No. Home educators (the term is interchangeable with home schoolers) must, upon request of the local or state superintendent, show attendance records. There is no format to the records required by law. See I.C. 20-33-2-20. Home educators must also register with the State Department of Education as a private school. See I.C. 20-33-2-31. They do not have to use any specific type of curriculum. See I.C. 20-33-2-12. One interpretation of educational law as it applies to home educators is that it is legislative intent that there is a form of accountability (attendance) but not of quality control. Consequently, the public schools do not have any jurisdiction to demand that home schools provide anything other than attendance records. Issues of equivalency or neglect are questions of law that should be referred to the proper authorities in your county. The proper authorities include, but are not limited to, Child Protection Services, the Prosecutor’s office, and law enforcement.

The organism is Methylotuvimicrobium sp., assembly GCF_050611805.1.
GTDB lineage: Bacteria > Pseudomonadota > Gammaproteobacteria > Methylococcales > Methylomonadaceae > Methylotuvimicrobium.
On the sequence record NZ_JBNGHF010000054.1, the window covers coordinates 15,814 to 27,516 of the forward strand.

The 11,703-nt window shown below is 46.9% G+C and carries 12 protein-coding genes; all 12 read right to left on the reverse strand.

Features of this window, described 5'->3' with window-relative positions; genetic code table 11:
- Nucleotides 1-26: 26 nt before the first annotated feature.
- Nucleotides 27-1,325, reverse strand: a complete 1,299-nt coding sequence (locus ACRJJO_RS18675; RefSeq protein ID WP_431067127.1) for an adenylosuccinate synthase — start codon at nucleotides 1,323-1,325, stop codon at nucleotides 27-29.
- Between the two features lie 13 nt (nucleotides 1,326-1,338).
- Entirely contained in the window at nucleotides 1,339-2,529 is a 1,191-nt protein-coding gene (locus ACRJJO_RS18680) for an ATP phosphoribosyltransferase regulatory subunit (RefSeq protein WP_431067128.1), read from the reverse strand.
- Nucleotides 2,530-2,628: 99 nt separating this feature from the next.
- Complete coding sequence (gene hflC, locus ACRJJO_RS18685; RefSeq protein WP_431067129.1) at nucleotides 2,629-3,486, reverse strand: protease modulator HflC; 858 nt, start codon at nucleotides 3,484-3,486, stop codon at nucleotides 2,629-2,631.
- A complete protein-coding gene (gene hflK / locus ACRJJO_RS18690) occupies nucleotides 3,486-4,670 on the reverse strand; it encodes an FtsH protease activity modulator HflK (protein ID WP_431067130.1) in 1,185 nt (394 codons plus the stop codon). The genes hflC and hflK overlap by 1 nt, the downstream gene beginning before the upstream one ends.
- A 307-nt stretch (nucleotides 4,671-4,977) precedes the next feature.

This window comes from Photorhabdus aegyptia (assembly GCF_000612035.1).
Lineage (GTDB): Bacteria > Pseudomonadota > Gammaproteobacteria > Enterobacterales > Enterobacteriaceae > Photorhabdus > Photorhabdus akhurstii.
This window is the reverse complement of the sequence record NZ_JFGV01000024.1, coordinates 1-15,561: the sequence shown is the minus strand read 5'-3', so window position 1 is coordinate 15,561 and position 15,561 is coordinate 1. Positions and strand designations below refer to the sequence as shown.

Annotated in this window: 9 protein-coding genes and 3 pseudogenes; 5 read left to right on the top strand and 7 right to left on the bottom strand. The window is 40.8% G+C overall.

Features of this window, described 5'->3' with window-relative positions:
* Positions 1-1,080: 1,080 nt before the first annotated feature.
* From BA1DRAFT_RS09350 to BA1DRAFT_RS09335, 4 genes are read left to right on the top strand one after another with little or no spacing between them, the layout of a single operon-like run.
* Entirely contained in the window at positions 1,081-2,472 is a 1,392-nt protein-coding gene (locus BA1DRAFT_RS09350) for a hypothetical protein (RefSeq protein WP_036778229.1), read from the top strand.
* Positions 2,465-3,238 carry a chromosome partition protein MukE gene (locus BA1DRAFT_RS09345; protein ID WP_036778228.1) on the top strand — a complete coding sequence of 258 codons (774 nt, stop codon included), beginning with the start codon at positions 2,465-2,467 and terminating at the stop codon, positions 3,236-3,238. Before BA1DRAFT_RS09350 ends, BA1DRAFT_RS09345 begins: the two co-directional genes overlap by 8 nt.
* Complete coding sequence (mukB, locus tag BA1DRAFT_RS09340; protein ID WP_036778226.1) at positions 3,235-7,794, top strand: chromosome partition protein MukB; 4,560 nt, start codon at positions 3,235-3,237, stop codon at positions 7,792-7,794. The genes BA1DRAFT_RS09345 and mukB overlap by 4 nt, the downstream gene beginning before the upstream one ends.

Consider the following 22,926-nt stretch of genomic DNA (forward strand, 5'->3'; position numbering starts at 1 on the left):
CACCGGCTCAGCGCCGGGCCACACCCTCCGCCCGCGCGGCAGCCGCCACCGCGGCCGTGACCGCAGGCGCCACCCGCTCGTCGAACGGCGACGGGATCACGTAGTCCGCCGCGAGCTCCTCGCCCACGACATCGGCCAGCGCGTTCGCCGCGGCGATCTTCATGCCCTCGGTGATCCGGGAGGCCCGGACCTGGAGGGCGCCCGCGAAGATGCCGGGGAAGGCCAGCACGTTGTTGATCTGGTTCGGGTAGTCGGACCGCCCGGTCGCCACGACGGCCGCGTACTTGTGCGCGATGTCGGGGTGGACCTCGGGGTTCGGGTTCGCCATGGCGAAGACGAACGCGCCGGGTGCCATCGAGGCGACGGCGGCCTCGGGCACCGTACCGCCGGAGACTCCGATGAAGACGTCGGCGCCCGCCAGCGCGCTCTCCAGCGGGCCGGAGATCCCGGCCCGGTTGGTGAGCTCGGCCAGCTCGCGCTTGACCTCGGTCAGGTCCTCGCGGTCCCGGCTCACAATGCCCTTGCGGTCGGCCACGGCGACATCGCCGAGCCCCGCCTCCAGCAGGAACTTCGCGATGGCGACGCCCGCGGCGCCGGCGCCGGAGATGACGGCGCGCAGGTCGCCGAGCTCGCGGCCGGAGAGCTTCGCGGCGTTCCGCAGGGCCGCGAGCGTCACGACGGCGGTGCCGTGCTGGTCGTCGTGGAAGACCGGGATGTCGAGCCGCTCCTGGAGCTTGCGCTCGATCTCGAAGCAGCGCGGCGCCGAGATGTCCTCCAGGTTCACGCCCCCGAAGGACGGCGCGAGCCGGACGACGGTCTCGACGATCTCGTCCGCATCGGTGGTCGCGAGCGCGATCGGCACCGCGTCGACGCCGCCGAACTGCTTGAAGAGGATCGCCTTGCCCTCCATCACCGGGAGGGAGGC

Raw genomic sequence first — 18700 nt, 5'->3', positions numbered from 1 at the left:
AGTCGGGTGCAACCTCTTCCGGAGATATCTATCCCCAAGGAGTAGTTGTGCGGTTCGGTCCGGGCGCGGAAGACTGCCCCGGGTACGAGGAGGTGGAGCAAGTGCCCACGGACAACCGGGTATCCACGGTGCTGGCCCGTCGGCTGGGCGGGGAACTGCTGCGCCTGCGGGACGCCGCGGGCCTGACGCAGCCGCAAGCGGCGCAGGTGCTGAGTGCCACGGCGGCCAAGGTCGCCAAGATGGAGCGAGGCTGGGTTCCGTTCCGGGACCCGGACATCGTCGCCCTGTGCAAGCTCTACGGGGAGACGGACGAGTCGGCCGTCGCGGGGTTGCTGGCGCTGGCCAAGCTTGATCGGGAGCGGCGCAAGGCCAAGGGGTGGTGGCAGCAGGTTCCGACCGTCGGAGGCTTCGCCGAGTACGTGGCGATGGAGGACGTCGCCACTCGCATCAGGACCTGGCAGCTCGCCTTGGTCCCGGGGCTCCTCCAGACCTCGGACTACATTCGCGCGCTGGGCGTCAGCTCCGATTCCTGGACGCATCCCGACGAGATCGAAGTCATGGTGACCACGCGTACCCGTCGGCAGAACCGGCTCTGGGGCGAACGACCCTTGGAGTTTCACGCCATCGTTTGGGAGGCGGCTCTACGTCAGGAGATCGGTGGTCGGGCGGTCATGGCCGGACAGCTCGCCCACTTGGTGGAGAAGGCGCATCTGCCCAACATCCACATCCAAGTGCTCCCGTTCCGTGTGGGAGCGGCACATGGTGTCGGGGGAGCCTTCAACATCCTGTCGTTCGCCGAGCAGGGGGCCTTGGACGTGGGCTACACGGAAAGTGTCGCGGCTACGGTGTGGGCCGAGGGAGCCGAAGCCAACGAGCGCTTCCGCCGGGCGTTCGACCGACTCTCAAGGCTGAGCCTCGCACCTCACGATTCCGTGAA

Yup! My kids are here, in the house (or at the library, or visiting the museum) and they are “attending” our little private school. That’s it. State laws are satisfied. The State just needs to know that all children are ATTENDING a school of some sort. That’s because the State mandates ATTENDANCE, not EDUCATION. If the State actually mandated “education” then by all accounts, every Government School Employee who socially promotes or graduates a child that can’t read and write should be fired and jailed.